Review: Wild Oats (2016)

Directed by: Andy Tennant | 91 minutes | action, adventure, comedy, drama | Actors: Shirley MacLaine, Jessica Lange, Demi Moore, Ptolemy Slocum, Colin Walker, Robert Collier, Geraldine Singer, Susan Parker, Vincent De Paul, Rachel Deacon, Lynne Ashe, Ben Temple, Marnee Carpenter, Morgan Deare, Chad Gall, Miles Mussenden , Eileen Grubba, Jillian Batherson, Howard Hesseman, Stephanie Beacham, Adam LeFevre, Antonio Ibáñez, Frank Feys, Billy Connolly

Almost everyone is familiar with such a situation that you receive a sum of money that actually does not belong to you. Whether the cashier in the supermarket is distracted and gives you back from twenty, while you paid with ten or whether an amount was accidentally credited to your account … Of course there are people who see such a financial advantage and do or their nose bleeds, but fortunately there are also people who prevent the cashier from having a cash shortage in the evening and say it honestly. In “Wild Oats” it is about such an amount that it has to come to light.

Eva’s husband (Shirley MacLaine) has passed away and left her a modest life insurance policy. But when the check arrives, it turns out that there are a few zeros too many on it. Instead of $ 50,000, Eva will get $ 5 million. Initially, she just wants to put the money in her bank account until the company finds out about the error and asks for the amount back, but when her best friend Maddie (Jessica Lange) persuades her to enjoy the money now, she quickly changes her mind. But the insurance company quickly realizes the mistake and sends a detective to the retired lady.

Eva and Maddie are now on the Canary Islands and enjoy themselves there with cocktails on the sun-drenched terrace. Before long, they catch the attention of Chandler (Billy Connolly), who invites the ladies to dinner. Although Eva doesn’t like his advances, Maddie is quite charmed by him. In the restaurant, however, it turns out that Chandler is suffering from a mild form of dementia, and suddenly the spark jumps to Eva. You don’t have to be an observant viewer to see where this ship is stranded.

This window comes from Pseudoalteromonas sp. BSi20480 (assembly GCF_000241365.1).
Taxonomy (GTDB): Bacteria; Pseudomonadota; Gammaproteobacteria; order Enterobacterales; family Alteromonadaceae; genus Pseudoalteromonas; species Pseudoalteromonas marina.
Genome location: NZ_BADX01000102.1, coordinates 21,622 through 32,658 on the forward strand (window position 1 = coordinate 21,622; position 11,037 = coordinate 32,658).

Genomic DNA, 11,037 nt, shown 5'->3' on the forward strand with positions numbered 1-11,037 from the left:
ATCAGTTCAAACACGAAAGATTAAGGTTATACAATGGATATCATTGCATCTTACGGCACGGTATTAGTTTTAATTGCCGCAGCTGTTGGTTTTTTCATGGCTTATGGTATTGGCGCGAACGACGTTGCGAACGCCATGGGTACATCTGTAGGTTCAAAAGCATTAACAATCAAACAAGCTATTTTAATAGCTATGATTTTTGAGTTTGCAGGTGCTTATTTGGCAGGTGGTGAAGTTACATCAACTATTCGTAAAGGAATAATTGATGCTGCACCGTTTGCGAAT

For every thing that works in “Wild Oats” (the pleasant chemistry between veterans MacLaine and Lange, the funny scene where Eva and Maddie struggle to get through the insurance company’s selection menu), there are at least as many elements that don’t work. Almost all of these negative points can be traced back to the scenario. Many of the characters’ actions and statements are at odds with how such a situation usually works. Who says to a crying woman at a funeral that maybe she should go home? And who says during that same memorial service that he actually has to go back to the office? If you don’t have time to go, you don’t come, but don’t leave halfway. In addition, the course of the story is too easy to predict and some jokes are already stale before they are repeated three times. If you easily get over these problems, then with “Wild Oats” you will be left with a bite-swallow film with fine, energetic actors who deserve a better and above all funnier scenario. Seen like this, so forgotten.

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